Millions of visitors leave their hearts in San Francisco every year. Sadly, many of them are abandoned in the cheesy souvenir shops and tourist traps along Fisherman's Wharf. Sure, you can visit the famous sites Aunt Mildred swears are must-sees. (Heck, slug down a few Irish coffees at the Buena Vista Cafe, just like Auntie M.) But check out the alternatives, too. For every teeming tourist zone, there's a piece of San Francisco the locals claim as their own. Here are 14 nominations for the Tourist Trap Hall of Fame, paired up with 14 lesser-known spots the natives like to keep to themselves. So rent some wheels. Bravely venture outside the tourist ghetto. See the real San Francisco. Your heart will thank you. -- Gayle Keck
The Vallejo, Oakland, and Larkspur ferries make their way into and out of the Ferry Building in San Francisco.
(Eric Risberg - AP)
Drive up Telegraph Hill via Lombard Street and Telegraph Hill Boulevard.
Cars idle on the slope of Telegraph Hill, stuck in long lines to reach limited parking at the top, where vehicular hostages can finally emerge to ogle Coit Tower and sweep their eyes over a sweet slice of the bay.
Climb up Telegraph Hill via the Filbert Street steps.
Insiders know the coolest way to reach the top of Telegraph Hill is by scaling the Filbert steps. Instead of inhaling exhaust fumes, ditch your car, then huff and puff your way past hideaway houses and secret gardens on San Francisco's own stairway to heaven. Keep an eye out for the flock of wild parrots, descended from jail-breaking pets. Smell the flowers. Nibble wild blackberries. It's all so bucolic, you'll think you've entered Bambi's domain. At the top you'll still get that swell view of the tower and the bay. If the tourists ask why you're breathing hard, just smile mysteriously.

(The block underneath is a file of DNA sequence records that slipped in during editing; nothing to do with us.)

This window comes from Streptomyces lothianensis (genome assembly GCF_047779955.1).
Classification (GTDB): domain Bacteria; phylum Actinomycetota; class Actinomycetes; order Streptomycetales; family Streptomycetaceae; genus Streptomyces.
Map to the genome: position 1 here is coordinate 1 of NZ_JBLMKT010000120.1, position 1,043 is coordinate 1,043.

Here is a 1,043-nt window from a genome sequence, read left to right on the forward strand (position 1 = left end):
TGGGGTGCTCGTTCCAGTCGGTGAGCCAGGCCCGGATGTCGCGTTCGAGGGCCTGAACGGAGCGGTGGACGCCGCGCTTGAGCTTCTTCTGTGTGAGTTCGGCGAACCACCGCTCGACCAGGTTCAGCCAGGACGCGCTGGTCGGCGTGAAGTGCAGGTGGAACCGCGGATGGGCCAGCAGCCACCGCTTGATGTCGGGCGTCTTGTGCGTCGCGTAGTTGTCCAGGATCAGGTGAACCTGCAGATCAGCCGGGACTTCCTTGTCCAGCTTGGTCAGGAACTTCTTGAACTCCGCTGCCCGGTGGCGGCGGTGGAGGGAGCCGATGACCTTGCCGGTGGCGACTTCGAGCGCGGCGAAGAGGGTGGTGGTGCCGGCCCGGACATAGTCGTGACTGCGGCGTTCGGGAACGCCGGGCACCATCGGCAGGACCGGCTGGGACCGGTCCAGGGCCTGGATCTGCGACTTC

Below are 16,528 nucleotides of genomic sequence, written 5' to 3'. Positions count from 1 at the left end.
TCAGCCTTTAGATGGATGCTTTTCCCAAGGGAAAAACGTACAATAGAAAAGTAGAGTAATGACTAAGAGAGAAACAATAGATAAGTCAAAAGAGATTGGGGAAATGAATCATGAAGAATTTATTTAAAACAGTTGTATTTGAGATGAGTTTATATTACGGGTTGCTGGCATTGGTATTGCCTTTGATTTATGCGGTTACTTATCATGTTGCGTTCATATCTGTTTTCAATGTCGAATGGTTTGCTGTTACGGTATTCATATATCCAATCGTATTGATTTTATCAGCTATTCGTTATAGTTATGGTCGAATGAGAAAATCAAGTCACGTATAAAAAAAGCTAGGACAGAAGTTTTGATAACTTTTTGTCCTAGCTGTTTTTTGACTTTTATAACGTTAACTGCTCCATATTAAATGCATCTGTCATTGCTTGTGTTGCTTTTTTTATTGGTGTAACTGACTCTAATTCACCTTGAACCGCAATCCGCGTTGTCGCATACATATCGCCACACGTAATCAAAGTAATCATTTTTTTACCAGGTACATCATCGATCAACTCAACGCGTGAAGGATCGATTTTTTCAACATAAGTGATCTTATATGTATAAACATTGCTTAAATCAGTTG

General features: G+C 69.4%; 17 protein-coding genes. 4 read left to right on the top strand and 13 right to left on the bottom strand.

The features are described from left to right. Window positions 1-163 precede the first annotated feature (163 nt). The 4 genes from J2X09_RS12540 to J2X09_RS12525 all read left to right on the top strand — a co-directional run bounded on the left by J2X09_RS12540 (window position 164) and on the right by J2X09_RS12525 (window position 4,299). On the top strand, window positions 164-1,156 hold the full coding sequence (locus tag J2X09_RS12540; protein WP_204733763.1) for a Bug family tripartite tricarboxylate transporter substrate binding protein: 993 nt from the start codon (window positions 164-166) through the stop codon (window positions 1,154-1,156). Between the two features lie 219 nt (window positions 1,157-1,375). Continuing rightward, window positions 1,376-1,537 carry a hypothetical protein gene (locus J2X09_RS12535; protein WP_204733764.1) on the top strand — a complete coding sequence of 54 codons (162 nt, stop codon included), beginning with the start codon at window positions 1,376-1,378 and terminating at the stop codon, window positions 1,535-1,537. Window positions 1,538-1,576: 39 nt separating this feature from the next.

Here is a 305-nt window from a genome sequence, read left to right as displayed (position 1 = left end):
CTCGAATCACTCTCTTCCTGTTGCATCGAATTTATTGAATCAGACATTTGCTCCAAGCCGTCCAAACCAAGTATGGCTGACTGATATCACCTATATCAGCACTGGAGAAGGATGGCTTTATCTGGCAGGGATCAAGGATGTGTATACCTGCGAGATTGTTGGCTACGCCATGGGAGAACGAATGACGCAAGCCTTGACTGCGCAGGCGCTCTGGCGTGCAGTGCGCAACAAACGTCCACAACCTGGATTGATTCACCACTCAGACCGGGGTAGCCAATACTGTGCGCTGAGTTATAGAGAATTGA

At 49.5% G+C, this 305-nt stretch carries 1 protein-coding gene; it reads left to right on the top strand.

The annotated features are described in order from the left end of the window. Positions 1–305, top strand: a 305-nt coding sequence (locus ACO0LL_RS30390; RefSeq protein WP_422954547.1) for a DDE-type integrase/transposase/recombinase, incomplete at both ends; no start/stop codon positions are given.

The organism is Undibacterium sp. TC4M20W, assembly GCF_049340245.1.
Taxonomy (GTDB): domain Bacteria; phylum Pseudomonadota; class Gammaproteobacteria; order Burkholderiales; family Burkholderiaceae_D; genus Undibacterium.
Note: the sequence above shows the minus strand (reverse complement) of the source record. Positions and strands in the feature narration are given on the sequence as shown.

Catch the Filbert Street steps (more than 300 of 'em) on Sansome Street between Greenwich and Union, at the eastern base of Telegraph Hill.
A whole bunch of sea lions invaded the Pier 39 docks a few years back -- maybe to stare at the crowds. Flippered friends aside, the pier is just another collection of shops and restaurants where locals seldom tread.
To spot abundant bird life, native plants, crazy windsurfers and frolicking canines, nature observers should head to Crissy Field, which fronts the bay not far from the Golden Gate Bridge. Recently reclaimed from a World War I airstrip, the area boasts a 20-acre tidal marsh with interpretive trails, sand beaches and a 1.3-mile waterfront promenade. If you want to get down by the water and get close to nature, this is your spot. Stop by the Warming Hut for snacks and gifts.
Crissy Field is part of the Golden Gate National Recreation Area; enter at Marina Boulevard near Baker Street. Details: 415-561-7690, www.nps.gov/goga or www.crissyfield.org.
Taste of China
For cheap tourist tchotchkes, Grant Street beckons, and for food (roast duck, head intact) and potions (dried smelly-something), peruse Stockton Street. But many of Chinatown's denizens have moved on.
The Richmond district.